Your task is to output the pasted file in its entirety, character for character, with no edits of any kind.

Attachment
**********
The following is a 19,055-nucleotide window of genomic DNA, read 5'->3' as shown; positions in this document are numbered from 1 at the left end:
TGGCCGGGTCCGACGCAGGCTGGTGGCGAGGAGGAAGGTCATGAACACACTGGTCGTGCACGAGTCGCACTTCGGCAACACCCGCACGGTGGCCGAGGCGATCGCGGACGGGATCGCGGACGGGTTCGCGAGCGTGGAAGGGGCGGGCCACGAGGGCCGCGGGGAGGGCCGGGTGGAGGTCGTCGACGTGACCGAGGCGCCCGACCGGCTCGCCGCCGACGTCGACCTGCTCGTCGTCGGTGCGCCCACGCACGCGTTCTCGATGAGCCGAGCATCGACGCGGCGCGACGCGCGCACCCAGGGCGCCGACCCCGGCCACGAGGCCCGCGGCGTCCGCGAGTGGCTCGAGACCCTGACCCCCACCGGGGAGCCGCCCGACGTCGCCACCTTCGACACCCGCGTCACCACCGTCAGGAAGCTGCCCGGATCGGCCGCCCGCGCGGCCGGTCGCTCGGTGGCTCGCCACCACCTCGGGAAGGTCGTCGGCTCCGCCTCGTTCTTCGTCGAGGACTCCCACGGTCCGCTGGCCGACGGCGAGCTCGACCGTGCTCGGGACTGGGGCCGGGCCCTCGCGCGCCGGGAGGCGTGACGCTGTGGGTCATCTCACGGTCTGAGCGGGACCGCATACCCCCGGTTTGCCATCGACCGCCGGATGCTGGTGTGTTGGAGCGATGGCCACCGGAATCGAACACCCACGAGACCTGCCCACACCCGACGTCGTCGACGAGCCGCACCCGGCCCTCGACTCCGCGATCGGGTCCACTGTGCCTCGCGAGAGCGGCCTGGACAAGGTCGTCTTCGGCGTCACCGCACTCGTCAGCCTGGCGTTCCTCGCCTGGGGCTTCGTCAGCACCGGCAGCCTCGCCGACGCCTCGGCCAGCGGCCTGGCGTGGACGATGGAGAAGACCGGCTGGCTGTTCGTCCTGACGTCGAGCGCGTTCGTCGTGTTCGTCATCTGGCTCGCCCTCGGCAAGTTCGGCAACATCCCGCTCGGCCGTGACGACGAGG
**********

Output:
The following is a 19,055-nucleotide window of genomic DNA, read 5'->3' as shown; positions in this document are numbered from 1 at the left end:
TGGCCGGGTCCGACGCAGGCTGGTGGCGAGGAGGAAGGTCATGAACACACTGGTCGTGCACGAGTCGCACTTCGGCAACACCCGCACGGTGGCCGAGGCGATCGCGGACGGGATCGCGGACGGGTTCGCGAGCGTGGAAGGGGCGGGCCACGAGGGCCGCGGGGAGGGCCGGGTGGAGGTCGTCGACGTGACCGAGGCGCCCGACCGGCTCGCCGCCGACGTCGACCTGCTCGTCGTCGGTGCGCCCACGCACGCGTTCTCGATGAGCCGAGCATCGACGCGGCGCGACGCGCGCACCCAGGGCGCCGACCCCGGCCACGAGGCCCGCGGCGTCCGCGAGTGGCTCGAGACCCTGACCCCCACCGGGGAGCCGCCCGACGTCGCCACCTTCGACACCCGCGTCACCACCGTCAGGAAGCTGCCCGGATCGGCCGCCCGCGCGGCCGGTCGCTCGGTGGCTCGCCACCACCTCGGGAAGGTCGTCGGCTCCGCCTCGTTCTTCGTCGAGGACTCCCACGGTCCGCTGGCCGACGGCGAGCTCGACCGTGCTCGGGACTGGGGCCGGGCCCTCGCGCGCCGGGAGGCGTGACGCTGTGGGTCATCTCACGGTCTGAGCGGGACCGCATACCCCCGGTTTGCCATCGACCGCCGGATGCTGGTGTGTTGGAGCGATGGCCACCGGAATCGAACACCCACGAGACCTGCCCACACCCGACGTCGTCGACGAGCCGCACCCGGCCCTCGACTCCGCGATCGGGTCCACTGTGCCTCGCGAGAGCGGCCTGGACAAGGTCGTCTTCGGCGTCACCGCACTCGTCAGCCTGGCGTTCCTCGCCTGGGGCTTCGTCAGCACCGGCAGCCTCGCCGACGCCTCGGCCAGCGGCCTGGCGTGGACGATGGAGAAGACCGGCTGGCTGTTCGTCCTGACGTCGAGCGCGTTCGTCGTGTTCGTCATCTGGCTCGCCCTCGGCAAGTTCGGCAACATCCCGCTCGGCCGTGACGACGAGG